29 November 2006

Malthus, Schmalthus

There is a sculpturally relevant op-ed in today's Times... Thomas Homer Dixon is basically saying that Malthus is right:

As energy becomes less easy to find, there will be more energy spent on getting energy, which means less energy devoted to innovation, which will lead to more same-old and less human can-doitude getting us out of this fine Climate Change Pickle.

And yeah, see, Malthus was a handwringing pussy with no sense of Real Magic. Innovation is not a luxury--something you throw your extra energy at the way you throw your spare change at a charity. Innovation is integral to making, building and fixing. For that matter, every sculptor who is really putting their back in it knows that innovation and problem solving are not like your bank account. You don't run out of innovation... it's more Deus Ex Machina than that. Things tend to work out. Not the way you think they should, and never the way you planned, but something always happens.

This article gets right to the heart of why I am so interested in climate change: it is a very sculptural situation. Just like the rest of us drivers, fliers and computer users, sculptors ride the Hubris And Redemption line--getting themselves into really big, arrogant physical pickles, and then working their way out. They set up physical, perceptual and methodological headaches that furniture makers and bricklayers wouldn't dream of, and then they make the headaches into epiphanies--new understandings of the way the world actually works.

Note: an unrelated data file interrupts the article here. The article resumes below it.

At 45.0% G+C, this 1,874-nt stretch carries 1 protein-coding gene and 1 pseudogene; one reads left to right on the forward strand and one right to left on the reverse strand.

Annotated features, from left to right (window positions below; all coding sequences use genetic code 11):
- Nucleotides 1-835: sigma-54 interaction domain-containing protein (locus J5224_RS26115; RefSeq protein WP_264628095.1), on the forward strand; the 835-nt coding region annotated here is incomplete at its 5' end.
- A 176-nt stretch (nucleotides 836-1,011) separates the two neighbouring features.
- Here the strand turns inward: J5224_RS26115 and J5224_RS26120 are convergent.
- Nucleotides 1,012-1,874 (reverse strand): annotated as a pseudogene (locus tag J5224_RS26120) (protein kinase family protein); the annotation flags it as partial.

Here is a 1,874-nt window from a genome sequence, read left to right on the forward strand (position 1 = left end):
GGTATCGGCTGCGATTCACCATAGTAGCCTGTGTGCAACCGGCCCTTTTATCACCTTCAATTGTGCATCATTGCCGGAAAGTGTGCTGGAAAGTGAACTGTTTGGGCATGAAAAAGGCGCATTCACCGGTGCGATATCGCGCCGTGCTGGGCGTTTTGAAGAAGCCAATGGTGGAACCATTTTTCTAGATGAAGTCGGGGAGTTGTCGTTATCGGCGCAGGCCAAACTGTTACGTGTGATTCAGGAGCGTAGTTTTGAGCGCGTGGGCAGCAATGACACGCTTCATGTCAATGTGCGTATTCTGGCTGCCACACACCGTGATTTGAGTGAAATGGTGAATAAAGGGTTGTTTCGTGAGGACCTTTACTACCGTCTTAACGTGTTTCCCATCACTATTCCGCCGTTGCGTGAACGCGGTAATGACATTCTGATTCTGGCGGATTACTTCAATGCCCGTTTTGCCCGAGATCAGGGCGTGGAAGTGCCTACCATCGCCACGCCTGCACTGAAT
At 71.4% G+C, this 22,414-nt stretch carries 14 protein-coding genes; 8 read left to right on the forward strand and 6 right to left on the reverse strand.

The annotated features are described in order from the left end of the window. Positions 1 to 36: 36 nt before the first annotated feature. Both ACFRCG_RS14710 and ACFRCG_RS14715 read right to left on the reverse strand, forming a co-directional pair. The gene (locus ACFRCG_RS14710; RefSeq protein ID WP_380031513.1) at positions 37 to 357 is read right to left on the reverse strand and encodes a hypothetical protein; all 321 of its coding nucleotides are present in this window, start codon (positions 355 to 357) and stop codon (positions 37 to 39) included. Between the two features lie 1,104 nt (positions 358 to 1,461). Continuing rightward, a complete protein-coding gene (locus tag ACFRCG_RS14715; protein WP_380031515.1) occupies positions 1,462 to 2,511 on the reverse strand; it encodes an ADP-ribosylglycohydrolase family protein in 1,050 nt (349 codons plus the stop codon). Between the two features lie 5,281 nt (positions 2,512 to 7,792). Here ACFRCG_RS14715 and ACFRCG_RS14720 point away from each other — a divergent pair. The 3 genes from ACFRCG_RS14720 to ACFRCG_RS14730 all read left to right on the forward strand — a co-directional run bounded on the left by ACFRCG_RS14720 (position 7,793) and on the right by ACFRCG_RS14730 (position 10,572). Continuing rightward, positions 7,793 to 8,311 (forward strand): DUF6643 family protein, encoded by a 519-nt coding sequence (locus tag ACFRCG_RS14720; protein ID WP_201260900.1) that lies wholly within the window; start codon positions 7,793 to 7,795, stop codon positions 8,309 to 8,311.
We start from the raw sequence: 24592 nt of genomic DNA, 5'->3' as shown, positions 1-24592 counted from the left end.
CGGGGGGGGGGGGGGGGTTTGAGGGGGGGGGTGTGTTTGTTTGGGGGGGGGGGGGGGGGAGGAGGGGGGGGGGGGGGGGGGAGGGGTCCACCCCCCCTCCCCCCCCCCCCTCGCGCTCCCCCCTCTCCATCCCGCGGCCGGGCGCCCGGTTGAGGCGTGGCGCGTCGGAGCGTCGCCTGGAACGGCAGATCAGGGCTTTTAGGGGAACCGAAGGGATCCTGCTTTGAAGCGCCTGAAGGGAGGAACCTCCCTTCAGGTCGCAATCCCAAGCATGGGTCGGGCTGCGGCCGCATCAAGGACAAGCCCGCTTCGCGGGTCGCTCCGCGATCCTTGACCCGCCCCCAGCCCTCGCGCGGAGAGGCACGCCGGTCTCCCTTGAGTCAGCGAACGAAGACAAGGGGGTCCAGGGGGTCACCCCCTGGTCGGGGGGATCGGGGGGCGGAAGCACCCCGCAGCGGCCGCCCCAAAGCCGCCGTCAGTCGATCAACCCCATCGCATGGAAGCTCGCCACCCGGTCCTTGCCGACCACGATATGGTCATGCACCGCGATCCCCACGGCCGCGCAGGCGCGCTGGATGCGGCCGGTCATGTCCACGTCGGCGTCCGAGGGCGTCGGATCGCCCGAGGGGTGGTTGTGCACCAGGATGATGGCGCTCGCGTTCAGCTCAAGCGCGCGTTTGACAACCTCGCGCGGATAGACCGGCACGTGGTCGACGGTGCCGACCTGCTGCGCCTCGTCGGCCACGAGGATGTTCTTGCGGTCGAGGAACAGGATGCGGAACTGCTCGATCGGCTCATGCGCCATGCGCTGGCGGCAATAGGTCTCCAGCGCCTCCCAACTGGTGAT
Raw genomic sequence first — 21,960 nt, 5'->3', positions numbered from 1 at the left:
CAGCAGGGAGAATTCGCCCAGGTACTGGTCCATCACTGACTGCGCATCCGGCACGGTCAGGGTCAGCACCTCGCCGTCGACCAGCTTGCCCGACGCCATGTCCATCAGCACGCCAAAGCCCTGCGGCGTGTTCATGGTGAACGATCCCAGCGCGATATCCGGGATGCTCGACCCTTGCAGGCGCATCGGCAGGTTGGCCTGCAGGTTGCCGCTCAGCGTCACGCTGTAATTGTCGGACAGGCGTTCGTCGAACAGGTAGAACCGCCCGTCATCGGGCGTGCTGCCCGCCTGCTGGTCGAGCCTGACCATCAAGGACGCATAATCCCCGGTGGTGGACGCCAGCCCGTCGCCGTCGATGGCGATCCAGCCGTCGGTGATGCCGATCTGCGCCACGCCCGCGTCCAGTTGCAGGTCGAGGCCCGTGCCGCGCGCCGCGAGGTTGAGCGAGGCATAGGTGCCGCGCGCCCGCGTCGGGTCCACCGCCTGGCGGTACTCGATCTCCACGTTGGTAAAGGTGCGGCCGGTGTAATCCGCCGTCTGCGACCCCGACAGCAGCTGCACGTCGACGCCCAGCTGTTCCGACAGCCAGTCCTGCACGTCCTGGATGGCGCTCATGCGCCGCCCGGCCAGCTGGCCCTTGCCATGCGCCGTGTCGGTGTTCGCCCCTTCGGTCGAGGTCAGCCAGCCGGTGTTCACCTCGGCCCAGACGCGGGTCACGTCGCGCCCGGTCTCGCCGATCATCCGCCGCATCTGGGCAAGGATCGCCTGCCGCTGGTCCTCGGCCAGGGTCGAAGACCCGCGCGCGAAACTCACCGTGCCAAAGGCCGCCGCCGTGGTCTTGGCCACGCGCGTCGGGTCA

To get your Malthus on is to deny the Real Magic of cause and effect that sculptors trade in, and everyone needs to know about and cling to this Real Magic right now. It is inevitable--the most amazing things are going to happen to this culture because of this ghastly threat of climate change... things we always wanted but didn't think it was possible to ask for are actually going to happen. We are going to live in a world that is cleaner. The relationship between the Built World and the Earth is going to change and make more sense. We will become healthier. I have no idea how... but the sculptor in me says that right now is a time of growth and innovation because on both a physical and an existential level we have no choice.

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